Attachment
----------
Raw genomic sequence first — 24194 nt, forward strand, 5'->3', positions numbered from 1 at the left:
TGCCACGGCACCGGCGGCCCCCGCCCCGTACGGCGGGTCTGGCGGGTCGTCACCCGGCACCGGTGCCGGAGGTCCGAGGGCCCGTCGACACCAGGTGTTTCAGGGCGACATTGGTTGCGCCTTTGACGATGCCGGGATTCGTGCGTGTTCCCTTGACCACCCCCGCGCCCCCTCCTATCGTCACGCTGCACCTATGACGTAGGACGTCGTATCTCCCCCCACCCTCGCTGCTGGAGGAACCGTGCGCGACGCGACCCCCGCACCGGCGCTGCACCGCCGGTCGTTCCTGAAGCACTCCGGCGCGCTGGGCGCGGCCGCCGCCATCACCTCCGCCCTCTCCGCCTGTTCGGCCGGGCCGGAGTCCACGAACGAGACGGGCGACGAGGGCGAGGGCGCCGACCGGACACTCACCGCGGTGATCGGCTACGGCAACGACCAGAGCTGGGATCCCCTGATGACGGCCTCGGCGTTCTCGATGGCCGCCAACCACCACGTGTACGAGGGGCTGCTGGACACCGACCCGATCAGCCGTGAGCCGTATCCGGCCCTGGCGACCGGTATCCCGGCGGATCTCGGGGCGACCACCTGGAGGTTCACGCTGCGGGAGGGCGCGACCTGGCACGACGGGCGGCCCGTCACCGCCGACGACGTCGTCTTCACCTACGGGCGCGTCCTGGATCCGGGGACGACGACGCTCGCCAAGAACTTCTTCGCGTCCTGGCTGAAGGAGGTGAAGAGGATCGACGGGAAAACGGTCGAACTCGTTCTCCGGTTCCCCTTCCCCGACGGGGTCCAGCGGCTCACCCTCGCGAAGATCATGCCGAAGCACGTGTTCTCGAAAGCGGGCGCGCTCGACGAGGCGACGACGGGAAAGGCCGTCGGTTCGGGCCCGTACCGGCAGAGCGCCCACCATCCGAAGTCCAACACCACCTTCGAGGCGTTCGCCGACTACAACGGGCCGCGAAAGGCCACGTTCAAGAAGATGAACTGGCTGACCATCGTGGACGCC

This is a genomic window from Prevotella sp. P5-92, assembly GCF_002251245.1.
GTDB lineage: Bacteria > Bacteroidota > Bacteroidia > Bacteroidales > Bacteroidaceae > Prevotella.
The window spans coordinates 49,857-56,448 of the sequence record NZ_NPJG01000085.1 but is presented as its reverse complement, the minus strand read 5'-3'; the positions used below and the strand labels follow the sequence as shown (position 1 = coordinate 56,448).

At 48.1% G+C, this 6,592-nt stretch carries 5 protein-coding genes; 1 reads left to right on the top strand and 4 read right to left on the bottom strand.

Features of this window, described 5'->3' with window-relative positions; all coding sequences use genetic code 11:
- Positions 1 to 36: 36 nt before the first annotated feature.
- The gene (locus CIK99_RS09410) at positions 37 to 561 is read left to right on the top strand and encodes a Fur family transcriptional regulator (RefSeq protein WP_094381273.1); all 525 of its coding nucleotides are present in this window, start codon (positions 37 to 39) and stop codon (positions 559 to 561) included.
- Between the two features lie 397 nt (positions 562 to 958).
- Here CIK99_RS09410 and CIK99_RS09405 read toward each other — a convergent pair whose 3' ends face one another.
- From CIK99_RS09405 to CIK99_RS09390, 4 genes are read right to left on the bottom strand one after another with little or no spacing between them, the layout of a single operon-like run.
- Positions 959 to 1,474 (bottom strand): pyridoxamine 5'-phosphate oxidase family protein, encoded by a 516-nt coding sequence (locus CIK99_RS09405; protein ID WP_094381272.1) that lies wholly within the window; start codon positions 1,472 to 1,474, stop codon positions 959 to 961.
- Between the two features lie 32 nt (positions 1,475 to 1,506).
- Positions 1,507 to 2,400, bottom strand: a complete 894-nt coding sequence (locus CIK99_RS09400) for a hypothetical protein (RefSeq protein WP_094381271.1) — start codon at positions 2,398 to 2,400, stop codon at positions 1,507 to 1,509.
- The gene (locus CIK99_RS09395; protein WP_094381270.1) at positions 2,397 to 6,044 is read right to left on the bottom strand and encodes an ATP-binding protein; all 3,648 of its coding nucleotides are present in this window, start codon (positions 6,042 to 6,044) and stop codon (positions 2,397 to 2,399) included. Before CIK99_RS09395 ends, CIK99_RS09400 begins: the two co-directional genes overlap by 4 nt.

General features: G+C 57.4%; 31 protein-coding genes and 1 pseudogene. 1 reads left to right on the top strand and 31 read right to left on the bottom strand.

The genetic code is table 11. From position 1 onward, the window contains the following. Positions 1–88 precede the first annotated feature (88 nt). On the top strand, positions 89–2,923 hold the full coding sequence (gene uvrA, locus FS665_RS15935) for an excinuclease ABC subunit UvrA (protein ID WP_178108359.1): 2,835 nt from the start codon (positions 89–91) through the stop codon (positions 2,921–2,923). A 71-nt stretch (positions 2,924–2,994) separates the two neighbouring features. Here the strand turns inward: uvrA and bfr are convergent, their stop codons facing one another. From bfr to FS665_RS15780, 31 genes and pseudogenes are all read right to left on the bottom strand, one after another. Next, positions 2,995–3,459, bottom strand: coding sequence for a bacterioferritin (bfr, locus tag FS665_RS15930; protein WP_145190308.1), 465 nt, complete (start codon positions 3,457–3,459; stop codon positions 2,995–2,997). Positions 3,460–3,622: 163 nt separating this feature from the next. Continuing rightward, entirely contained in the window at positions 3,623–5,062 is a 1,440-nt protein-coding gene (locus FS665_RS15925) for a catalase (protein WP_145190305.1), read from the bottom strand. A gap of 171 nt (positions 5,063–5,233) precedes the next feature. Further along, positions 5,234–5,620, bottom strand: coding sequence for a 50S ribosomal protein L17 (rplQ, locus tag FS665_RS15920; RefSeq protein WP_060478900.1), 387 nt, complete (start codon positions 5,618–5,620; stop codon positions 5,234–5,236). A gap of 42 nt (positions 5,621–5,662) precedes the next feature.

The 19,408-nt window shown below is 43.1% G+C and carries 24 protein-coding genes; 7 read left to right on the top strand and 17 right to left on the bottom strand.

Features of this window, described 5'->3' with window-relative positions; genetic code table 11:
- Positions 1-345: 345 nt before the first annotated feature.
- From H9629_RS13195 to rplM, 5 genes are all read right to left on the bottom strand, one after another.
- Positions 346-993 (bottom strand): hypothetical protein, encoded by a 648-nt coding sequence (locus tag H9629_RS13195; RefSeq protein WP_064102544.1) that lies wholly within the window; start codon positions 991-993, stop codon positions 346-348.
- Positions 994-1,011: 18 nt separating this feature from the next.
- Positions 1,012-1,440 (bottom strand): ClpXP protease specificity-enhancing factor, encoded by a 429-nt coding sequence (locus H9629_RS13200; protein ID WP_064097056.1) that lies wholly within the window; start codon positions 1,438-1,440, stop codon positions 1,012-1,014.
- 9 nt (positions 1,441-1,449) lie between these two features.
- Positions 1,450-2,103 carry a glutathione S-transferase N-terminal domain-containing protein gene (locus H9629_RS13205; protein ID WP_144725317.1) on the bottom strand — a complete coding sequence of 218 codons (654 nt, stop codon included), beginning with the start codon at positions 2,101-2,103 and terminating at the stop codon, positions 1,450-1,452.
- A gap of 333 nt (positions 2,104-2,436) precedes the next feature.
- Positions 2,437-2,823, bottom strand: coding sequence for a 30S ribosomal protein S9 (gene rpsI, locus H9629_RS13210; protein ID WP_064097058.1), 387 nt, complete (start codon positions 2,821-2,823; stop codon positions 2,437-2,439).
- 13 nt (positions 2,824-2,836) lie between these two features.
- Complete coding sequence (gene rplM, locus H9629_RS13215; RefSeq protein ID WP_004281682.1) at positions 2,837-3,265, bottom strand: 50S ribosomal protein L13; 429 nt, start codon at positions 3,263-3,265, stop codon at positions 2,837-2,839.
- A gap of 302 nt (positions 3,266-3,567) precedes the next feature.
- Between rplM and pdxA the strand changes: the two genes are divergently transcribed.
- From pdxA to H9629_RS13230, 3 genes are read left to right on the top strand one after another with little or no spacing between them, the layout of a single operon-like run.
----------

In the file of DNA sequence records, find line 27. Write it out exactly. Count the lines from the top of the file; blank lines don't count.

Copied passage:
- Positions 1,450-2,103 carry a glutathione S-transferase N-terminal domain-containing protein gene (locus H9629_RS13205; protein ID WP_144725317.1) on the bottom strand — a complete coding sequence of 218 codons (654 nt, stop codon included), beginning with the start codon at positions 2,101-2,103 and terminating at the stop codon, positions 1,450-1,452.